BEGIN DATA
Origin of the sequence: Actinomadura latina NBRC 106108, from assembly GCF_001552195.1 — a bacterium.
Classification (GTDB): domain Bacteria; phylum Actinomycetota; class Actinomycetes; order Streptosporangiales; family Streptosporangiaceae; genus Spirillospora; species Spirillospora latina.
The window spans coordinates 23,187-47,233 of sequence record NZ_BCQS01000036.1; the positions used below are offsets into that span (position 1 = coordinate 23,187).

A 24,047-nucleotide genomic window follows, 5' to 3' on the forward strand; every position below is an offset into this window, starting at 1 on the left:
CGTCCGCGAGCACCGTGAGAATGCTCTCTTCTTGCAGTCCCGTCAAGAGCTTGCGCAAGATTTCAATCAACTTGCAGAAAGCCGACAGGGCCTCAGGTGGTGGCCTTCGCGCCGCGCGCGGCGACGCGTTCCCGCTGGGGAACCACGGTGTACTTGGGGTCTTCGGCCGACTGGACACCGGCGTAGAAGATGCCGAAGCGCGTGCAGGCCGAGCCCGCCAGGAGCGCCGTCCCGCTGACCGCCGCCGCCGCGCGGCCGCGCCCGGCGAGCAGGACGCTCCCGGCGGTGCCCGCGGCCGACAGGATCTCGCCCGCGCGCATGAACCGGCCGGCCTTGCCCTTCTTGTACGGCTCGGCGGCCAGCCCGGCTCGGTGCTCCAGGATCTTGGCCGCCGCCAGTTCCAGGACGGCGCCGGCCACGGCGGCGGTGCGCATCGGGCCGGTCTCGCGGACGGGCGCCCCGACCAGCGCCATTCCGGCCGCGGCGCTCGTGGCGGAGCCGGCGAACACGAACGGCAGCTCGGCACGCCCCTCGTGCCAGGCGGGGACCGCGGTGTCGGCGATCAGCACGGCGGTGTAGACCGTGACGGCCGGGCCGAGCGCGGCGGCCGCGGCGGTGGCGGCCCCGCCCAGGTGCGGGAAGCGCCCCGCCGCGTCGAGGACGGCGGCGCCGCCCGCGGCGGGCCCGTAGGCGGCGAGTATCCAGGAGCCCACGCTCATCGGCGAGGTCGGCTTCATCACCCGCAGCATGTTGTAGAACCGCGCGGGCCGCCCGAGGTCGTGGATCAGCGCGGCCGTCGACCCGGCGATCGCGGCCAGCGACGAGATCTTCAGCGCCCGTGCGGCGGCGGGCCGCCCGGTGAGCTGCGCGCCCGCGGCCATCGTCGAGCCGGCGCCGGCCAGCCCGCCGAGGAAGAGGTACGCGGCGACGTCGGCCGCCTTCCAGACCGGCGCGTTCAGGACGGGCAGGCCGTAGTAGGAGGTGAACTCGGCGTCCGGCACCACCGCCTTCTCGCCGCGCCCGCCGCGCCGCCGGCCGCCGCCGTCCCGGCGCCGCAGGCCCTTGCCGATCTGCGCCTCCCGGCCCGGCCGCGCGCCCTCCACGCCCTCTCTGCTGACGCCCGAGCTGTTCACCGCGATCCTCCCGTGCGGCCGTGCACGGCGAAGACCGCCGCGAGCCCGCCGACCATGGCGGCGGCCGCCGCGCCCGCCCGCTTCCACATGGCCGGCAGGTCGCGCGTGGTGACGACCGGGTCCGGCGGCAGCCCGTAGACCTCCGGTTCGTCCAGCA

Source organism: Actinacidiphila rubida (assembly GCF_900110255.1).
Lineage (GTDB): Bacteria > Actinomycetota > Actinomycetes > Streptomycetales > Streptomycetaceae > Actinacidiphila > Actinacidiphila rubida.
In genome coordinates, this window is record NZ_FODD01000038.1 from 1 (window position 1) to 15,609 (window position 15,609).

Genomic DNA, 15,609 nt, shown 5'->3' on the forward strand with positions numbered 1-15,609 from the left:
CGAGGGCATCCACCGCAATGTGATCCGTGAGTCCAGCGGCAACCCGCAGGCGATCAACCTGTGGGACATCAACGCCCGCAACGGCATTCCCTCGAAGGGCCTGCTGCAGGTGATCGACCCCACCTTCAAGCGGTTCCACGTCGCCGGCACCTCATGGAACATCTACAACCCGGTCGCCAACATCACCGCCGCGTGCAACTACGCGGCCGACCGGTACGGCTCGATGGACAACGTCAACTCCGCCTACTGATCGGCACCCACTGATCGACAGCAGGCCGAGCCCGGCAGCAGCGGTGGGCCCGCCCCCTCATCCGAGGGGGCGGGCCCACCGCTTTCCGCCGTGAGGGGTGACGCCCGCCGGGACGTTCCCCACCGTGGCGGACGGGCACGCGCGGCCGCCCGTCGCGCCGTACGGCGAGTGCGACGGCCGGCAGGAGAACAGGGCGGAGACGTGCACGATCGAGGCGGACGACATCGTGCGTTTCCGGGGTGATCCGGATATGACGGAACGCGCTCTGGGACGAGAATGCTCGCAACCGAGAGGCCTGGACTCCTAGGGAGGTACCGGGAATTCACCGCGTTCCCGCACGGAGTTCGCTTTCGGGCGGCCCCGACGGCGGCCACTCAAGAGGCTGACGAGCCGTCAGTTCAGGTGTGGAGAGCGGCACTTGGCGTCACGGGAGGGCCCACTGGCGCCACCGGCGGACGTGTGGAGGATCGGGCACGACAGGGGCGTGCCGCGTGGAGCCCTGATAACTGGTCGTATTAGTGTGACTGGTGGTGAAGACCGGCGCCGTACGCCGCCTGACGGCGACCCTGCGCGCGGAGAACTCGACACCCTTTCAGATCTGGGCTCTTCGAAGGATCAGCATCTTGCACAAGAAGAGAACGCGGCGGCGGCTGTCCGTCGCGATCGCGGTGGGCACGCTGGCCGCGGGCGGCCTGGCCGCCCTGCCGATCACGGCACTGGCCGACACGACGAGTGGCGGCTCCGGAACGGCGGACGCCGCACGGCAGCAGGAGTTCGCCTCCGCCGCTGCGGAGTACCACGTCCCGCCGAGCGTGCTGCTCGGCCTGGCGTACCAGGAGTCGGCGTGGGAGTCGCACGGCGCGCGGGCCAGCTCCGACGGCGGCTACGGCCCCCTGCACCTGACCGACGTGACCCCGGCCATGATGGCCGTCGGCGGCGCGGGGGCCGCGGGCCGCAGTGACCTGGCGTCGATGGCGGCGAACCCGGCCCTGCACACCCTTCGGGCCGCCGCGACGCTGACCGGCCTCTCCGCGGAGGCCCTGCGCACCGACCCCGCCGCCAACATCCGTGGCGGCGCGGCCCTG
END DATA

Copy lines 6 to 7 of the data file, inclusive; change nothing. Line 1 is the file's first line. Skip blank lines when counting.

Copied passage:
Source organism: Actinacidiphila rubida (assembly GCF_900110255.1).
Lineage (GTDB): Bacteria > Actinomycetota > Actinomycetes > Streptomycetales > Streptomycetaceae > Actinacidiphila > Actinacidiphila rubida.